It was an exciting day when Barack Obama named physicist Steven Chu (history's first Nobel laureate scientist cabinet nominee) as Secretary of Energy and chose two science advisers with previous ties to the Smithsonian. John Holdren, a professor of environmental policy, was selected to be the new director of the White House Office of Science and Technology, and marine biologist Jane Lubchenco was chosen to head the National Oceanic and Atmospheric Administration. All three individuals understand the crucial connection between research, climate change and energy. Last century's 1 degree Fahrenheit spike in average global temperature and our continuing dependence on fossil fuels, such as oil, gas and coal, confront humankind with unprecedented challenges.
I am honored to serve on the National Academy of Sciences' Summit Committee on America's Climate Choices and the bipartisan Leaders Project on Energy and National Security, chaired by former Senators William Cohen and Sam Nunn. Both groups are developing recommendations on energy, environment and national security goals. The questions are very difficult. How can we act on climate change while also ensuring safe, reliable and affordable energy? How do we best communicate complex alternatives to the public?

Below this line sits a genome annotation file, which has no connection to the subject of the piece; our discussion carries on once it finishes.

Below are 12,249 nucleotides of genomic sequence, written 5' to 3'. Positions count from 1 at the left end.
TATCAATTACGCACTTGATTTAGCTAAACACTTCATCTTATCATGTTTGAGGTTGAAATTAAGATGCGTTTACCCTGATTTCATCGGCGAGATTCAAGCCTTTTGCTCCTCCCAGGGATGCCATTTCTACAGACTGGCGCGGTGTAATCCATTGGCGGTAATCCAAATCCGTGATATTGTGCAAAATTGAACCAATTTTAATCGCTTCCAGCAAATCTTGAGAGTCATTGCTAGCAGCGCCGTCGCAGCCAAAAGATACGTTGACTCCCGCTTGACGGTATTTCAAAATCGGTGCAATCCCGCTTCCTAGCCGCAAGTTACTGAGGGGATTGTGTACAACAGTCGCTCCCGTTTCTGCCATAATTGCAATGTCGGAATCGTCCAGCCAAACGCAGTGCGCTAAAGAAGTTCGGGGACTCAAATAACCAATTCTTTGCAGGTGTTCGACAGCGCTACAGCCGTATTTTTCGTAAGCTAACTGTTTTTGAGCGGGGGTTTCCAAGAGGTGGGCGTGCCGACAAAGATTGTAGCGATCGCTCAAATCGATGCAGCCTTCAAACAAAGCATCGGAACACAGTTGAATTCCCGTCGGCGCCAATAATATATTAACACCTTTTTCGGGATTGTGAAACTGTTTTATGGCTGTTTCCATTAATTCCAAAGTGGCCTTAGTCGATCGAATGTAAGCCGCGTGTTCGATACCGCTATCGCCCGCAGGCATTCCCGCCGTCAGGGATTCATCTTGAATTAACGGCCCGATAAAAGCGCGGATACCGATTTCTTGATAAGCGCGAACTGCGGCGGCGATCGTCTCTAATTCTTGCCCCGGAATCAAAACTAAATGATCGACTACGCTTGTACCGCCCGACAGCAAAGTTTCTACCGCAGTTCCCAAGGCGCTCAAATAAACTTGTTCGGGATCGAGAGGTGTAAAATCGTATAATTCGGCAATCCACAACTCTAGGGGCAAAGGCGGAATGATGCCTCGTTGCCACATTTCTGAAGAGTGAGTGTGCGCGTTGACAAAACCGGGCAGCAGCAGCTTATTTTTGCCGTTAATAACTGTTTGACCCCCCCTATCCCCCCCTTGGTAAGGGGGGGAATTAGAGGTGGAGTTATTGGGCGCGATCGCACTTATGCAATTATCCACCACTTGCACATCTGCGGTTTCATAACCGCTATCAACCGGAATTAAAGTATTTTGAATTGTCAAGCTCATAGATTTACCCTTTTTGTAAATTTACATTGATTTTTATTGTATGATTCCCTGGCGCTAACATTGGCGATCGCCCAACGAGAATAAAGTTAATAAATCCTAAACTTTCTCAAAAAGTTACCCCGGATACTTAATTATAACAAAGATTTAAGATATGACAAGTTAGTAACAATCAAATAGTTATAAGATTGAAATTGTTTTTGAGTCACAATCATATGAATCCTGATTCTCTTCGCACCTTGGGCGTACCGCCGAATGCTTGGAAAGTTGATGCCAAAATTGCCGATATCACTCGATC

Smithsonian research helps answer these and similar questions. The Smithsonian Astrophysical Observatory measures atmospheric pollutants, including greenhouse gases, from space. Our Environmental Research Center studies the effects of increases in CO2 on Chesapeake Bay coastal wetlands and Florida plant communities experiencing rising sea levels. Plant fossils from Wyoming helped National Museum of Natural History paleobotanist Scott Wing discover that a massive release of carbon—5,000 gigatons, or about the size of today's remaining fossil fuel reservoir—lifted global temperatures an average of 9 degrees 55 million years ago, changing the composition of vegetation all over the world. That event is being carefully studied since it is probably the best analogue for today's climate changes.
Our Tropical Research Institute oversees the Global Earth Observatories Program, which measures the CO2 absorbed—and thus removed from the atmosphere—by millions of trees in 34 large-scale study plots in 20 countries worldwide. This is a unique, standardized way to assess climate change's impact on the function and biodiversity of forest ecosystems. In the Arctic, anthropologist Igor Krupnik collaborates with native people to understand their adaptations to increasingly unpredictable weather and shrinking sea ice. The Smithsonian Institution informs climate and ecosystem change discussions while also aiming for environmental sustainability—including in our own physical plant. So we join the new presidential science appointees in working toward a greener future for us all.
G. Wayne Clough is Secretary of the Smithsonian Institution